HOWARD LAKE, WAVERLY, WINSTED, MN Howard Lake-Waverly-Winsted School District Superintendent Brad Sellner updated the school board about distance learning plans at its meeting March 23.
Sellner said that although providing distance learning through a pandemic was “uncharted territory,” district staff were working “diligently to get things put together.”
Sellner said teachers are still reporting to work, but they have a modified schedule. Teachers now spend 7:30 to 9 a.m. doing preparation work; are open and available for students from 9 a.m. to 2 p.m.; and have collaboration time from 2 to 3:30 p.m.
Most teachers are using Google Classroom and Schoology learning management systems to present their lessons.
Sellner said district staff had already checked families’ computer software, hardware, and internet needs.
Students in fifth to eighth grades all should have devices to use at home, or have been assigned an HLWW chromebook. (Students in lower grades will have learning and homework choices provided that are offline.)
Sellner said the district handed out approximately 50 to 60 chromebooks to students in fifth to eighth grade for distance learning purposes. Additional devices are available.
Sellner also said district staff reported 10 high school students, nine middle school students, and approximately 20 elementary students did not have home internet access. Those students will have paper packets of lessons provided for pick up.
Sellner said most of the time, teachers will engage with students daily. Attendance will be kept via those contacts, and from homework turned in.
Sellner said he was waiting for the Department of Human Services (DHS) to provide guidelines for how to determine truancy in the distance learning environment.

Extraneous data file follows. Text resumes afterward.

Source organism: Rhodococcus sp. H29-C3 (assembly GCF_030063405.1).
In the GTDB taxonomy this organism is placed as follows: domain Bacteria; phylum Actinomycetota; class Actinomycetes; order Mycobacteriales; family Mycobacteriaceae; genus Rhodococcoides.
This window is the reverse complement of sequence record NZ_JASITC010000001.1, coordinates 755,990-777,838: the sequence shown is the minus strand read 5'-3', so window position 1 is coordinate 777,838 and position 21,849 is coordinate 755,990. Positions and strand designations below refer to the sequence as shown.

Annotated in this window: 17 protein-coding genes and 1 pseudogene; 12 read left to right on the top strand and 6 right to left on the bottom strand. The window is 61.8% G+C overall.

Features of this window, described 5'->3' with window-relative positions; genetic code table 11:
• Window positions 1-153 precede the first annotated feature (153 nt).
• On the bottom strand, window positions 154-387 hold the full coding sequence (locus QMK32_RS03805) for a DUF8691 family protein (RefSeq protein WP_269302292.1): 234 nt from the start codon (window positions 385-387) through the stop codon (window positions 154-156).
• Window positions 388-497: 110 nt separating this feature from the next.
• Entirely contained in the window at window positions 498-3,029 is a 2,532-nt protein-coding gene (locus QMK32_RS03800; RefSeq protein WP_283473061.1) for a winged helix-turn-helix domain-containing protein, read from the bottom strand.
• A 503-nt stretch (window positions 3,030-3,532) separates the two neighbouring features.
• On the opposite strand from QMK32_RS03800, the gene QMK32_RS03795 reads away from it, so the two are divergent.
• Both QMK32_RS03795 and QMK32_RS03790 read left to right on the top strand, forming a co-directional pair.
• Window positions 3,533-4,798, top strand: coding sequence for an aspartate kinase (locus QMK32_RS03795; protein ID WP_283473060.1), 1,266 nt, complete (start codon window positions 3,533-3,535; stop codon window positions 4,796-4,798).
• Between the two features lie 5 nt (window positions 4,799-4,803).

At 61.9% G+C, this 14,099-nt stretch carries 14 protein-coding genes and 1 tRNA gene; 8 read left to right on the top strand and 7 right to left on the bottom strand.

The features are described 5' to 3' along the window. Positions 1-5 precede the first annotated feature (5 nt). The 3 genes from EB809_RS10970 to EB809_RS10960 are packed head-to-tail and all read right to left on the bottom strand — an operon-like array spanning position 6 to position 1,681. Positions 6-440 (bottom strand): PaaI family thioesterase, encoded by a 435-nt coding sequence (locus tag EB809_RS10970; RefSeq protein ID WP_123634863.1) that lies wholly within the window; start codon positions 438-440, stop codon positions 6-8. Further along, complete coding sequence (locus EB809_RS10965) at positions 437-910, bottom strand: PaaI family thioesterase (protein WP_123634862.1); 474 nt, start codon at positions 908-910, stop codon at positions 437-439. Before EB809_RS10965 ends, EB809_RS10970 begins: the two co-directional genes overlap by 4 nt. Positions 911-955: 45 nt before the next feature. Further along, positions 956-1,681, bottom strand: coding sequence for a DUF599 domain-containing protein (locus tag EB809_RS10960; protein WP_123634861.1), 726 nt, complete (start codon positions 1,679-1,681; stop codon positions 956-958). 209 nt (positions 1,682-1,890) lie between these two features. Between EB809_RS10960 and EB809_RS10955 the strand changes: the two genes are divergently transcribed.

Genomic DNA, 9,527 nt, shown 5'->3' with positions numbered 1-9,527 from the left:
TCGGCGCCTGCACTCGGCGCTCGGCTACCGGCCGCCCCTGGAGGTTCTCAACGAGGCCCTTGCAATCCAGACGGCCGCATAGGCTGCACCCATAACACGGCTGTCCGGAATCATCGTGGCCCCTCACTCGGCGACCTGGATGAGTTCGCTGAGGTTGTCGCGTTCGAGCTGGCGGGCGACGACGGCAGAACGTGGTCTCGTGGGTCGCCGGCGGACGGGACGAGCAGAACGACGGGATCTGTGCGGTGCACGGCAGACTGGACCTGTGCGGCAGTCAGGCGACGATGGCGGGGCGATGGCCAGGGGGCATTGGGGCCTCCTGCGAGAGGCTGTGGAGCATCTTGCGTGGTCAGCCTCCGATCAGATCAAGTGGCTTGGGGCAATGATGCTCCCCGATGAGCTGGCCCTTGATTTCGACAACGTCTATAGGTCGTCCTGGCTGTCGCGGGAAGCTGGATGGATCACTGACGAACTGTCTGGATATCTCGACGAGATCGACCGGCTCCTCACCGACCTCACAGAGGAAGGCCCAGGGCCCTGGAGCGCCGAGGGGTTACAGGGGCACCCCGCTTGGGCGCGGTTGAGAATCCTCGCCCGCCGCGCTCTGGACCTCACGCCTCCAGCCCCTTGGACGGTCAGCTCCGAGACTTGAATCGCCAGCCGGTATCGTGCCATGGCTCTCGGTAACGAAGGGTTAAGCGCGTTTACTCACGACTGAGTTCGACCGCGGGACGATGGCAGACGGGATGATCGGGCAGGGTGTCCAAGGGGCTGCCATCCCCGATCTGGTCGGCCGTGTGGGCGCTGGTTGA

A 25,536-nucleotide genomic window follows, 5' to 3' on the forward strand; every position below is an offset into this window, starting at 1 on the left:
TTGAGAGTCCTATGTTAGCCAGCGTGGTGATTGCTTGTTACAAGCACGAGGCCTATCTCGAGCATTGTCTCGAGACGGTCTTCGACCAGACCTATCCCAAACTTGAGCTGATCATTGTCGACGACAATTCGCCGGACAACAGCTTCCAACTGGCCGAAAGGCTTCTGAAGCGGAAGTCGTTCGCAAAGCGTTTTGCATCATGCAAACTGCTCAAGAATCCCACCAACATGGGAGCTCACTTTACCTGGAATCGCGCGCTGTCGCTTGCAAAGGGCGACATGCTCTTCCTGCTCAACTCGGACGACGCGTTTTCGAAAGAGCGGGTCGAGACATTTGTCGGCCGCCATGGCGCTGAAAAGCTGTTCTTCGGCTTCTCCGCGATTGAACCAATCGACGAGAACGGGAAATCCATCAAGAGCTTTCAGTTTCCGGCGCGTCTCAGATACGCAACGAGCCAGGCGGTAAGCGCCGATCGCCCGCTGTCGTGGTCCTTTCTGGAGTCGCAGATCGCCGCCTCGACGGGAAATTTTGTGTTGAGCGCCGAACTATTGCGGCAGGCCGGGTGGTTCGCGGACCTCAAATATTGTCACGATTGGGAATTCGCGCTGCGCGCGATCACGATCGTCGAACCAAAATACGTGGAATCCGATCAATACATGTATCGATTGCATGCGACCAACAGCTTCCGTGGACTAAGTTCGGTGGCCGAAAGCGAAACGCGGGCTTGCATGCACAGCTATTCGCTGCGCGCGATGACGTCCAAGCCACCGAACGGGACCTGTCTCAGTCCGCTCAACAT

In the interim, Sellner said that if a teacher has not heard from a student for three days, a school counselor would attempt to reach the parents. If no contact is made for two additional days, the principal would attempt to make contact. If no contact was made by the principal after several more days, the matter would be turned over to the DHS.
Sellner said that district bus drivers and paraeducators will be delivering meals to students who ordered them. Meal pick up at the high school is also available.
There have been requests made for 21 meals, but Sellner anticipated that number would rise over time. The district is approved to provide meals for people from age 1 to 18.
Sellner stressed that specific information detailing distance learning, meals, and school-age care went out to all district families this week.
“I wish I knew more right now,” he said. “I feel we’ve got the best plan in place for now. One day at a time.”
Feeding Holy Trinity
Sellner said Holy Trinity (HT) Winsted’s Superintendent Bonita Jungles sent a letter requesting that HLWW provide breakfasts and lunches for HT staff and students beginning in the 2020-21 school year.
HLWW Food Service Director Michelle Johnson said Holy Trinity has approximately 100 people eating school meals.
She told the board there was sufficient equipment in place at Holy Trinity. Staffing and meal pricing is still being finalized.
Sellner said HLWW would be able to provide meals to Holy Trinity and make a slight profit.
“It should be a win-win situation,” Johnson said.
Reviewing referendum consultants
Sellner asked board members about their thoughts regarding referendum consultants’ presentations which took place at a meeting last month.
At that time, the board heard from Rapp Strategies and Dehler PR.
Board Member Dwayne Diers said he had received several calls from people who did not think a consultant was necessary.
Board members agreed they preferred Dehler PR’s presentation, but wanted more specifics about what the firm could do for the district before proceeding.
They also wanted to know details regarding district costs during the failed referendum bid last November.
Sellner agreed to follow up with Dehler PR, and to bring the requested information to the next board meeting.
Odds and ends
In other business, the board:
• authorized Sellner to use his discretion to determine when conditions warrant using telecommunications or other virtual means so the board may continue to carry out the business of the school district.
• reviewed the upcoming meeting schedule, which includes a regular board meeting Monday, April 13 at 6 p.m., and a board work session meeting Monday, April 27 at 6 p.m.
• closed the public meeting to conduct a performance review.